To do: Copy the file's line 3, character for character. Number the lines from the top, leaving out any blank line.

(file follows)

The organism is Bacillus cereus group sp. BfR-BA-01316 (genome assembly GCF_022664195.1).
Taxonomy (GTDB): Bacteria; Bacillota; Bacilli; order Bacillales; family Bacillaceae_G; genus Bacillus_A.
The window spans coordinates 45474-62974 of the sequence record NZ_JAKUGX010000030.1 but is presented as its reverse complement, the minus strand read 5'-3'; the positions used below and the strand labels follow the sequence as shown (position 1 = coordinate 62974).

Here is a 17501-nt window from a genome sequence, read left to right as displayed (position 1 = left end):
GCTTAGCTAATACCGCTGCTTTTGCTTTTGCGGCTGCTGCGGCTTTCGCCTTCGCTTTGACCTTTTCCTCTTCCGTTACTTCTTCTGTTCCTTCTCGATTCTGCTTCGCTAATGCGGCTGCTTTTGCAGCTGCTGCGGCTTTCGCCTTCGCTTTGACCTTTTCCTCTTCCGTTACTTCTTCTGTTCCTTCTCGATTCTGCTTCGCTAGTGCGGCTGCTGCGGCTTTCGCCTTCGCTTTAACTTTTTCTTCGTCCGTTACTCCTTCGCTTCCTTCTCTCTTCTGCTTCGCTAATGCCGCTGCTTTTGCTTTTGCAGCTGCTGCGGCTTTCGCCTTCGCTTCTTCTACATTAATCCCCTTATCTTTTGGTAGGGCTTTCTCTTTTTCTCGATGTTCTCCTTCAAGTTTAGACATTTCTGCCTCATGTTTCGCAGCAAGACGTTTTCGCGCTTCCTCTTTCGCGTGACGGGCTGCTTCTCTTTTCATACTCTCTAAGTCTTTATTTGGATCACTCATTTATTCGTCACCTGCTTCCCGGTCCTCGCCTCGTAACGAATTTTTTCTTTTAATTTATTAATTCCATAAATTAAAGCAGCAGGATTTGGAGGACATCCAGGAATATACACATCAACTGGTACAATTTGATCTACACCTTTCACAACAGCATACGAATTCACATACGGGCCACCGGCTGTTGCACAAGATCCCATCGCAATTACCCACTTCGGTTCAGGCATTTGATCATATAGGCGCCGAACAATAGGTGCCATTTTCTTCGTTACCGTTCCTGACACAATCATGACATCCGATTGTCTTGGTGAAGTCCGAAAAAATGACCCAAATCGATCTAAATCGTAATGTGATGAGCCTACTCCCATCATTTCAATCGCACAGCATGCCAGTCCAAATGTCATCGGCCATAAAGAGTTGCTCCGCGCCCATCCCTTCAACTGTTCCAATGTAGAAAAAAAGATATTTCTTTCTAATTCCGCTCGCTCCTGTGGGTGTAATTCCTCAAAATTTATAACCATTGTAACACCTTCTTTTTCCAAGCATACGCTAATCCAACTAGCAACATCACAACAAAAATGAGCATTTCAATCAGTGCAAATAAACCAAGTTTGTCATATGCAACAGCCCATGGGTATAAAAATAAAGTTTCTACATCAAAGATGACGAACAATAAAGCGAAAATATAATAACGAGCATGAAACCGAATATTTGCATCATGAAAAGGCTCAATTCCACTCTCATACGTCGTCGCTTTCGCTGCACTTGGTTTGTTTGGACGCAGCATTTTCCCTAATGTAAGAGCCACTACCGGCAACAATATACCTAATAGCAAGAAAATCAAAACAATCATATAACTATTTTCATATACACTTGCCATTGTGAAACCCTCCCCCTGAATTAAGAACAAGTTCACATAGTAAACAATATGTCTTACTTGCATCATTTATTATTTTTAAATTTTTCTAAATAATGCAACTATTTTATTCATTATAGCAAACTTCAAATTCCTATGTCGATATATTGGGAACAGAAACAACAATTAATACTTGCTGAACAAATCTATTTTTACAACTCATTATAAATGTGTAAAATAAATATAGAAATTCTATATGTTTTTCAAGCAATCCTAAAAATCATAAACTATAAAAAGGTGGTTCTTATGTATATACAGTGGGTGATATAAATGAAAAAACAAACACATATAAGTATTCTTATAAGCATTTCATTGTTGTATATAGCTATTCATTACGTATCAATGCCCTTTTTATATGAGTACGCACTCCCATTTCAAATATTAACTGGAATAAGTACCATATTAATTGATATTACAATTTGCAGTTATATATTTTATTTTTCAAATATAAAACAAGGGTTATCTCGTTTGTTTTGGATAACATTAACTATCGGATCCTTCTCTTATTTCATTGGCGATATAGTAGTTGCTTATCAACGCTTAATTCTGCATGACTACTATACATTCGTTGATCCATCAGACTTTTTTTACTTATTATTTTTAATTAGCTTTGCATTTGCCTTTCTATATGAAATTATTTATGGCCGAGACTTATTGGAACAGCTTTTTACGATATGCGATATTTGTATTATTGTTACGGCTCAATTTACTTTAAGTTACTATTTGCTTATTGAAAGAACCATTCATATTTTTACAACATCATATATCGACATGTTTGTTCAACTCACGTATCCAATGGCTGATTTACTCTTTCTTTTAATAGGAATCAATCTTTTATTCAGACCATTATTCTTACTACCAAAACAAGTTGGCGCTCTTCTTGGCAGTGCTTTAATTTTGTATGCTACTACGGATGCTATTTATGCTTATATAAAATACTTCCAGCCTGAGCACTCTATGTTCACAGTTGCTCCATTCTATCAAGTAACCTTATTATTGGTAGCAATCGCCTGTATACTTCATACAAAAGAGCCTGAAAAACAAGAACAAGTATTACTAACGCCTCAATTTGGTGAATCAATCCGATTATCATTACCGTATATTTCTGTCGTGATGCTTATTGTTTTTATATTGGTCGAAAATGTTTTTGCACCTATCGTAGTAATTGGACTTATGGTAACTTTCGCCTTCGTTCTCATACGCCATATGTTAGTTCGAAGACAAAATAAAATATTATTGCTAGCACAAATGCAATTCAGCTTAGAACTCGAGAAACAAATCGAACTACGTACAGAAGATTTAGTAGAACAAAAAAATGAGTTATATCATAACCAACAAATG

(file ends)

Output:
The window spans coordinates 45474-62974 of the sequence record NZ_JAKUGX010000030.1 but is presented as its reverse complement, the minus strand read 5'-3'; the positions used below and the strand labels follow the sequence as shown (position 1 = coordinate 62974).